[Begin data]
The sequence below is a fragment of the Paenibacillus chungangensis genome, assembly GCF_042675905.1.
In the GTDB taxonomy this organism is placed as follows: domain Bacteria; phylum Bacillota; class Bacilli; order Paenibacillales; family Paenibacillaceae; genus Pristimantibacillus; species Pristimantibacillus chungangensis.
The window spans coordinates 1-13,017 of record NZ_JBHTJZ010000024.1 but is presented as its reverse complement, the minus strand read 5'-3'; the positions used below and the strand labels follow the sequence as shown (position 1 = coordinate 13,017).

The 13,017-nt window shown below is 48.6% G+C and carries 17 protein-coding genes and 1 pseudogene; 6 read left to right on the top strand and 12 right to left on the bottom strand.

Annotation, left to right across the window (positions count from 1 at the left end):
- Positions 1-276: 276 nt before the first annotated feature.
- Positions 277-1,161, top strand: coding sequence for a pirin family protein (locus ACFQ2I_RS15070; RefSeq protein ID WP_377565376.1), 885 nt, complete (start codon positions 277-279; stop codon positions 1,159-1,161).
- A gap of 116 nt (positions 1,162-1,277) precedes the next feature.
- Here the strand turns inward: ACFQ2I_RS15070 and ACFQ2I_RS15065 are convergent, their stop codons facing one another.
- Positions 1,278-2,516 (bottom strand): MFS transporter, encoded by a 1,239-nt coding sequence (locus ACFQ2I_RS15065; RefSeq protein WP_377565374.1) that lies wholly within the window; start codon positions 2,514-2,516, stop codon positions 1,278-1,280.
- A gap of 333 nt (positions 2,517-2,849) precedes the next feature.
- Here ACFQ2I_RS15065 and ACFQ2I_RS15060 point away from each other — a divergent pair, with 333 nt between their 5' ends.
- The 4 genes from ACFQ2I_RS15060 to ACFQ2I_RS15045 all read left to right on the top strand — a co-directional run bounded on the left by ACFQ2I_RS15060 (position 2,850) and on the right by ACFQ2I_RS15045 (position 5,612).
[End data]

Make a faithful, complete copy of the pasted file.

The sequence below is a fragment of the Paenibacillus chungangensis genome, assembly GCF_042675905.1.
In the GTDB taxonomy this organism is placed as follows: domain Bacteria; phylum Bacillota; class Bacilli; order Paenibacillales; family Paenibacillaceae; genus Pristimantibacillus; species Pristimantibacillus chungangensis.
The window spans coordinates 1-13,017 of record NZ_JBHTJZ010000024.1 but is presented as its reverse complement, the minus strand read 5'-3'; the positions used below and the strand labels follow the sequence as shown (position 1 = coordinate 13,017).

The 13,017-nt window shown below is 48.6% G+C and carries 17 protein-coding genes and 1 pseudogene; 6 read left to right on the top strand and 12 right to left on the bottom strand.

Annotation, left to right across the window (positions count from 1 at the left end):
- Positions 1-276: 276 nt before the first annotated feature.
- Positions 277-1,161, top strand: coding sequence for a pirin family protein (locus ACFQ2I_RS15070; RefSeq protein ID WP_377565376.1), 885 nt, complete (start codon positions 277-279; stop codon positions 1,159-1,161).
- A gap of 116 nt (positions 1,162-1,277) precedes the next feature.
- Here the strand turns inward: ACFQ2I_RS15070 and ACFQ2I_RS15065 are convergent, their stop codons facing one another.
- Positions 1,278-2,516 (bottom strand): MFS transporter, encoded by a 1,239-nt coding sequence (locus ACFQ2I_RS15065; RefSeq protein WP_377565374.1) that lies wholly within the window; start codon positions 2,514-2,516, stop codon positions 1,278-1,280.
- A gap of 333 nt (positions 2,517-2,849) precedes the next feature.
- Here ACFQ2I_RS15065 and ACFQ2I_RS15060 point away from each other — a divergent pair, with 333 nt between their 5' ends.
- The 4 genes from ACFQ2I_RS15060 to ACFQ2I_RS15045 all read left to right on the top strand — a co-directional run bounded on the left by ACFQ2I_RS15060 (position 2,850) and on the right by ACFQ2I_RS15045 (position 5,612).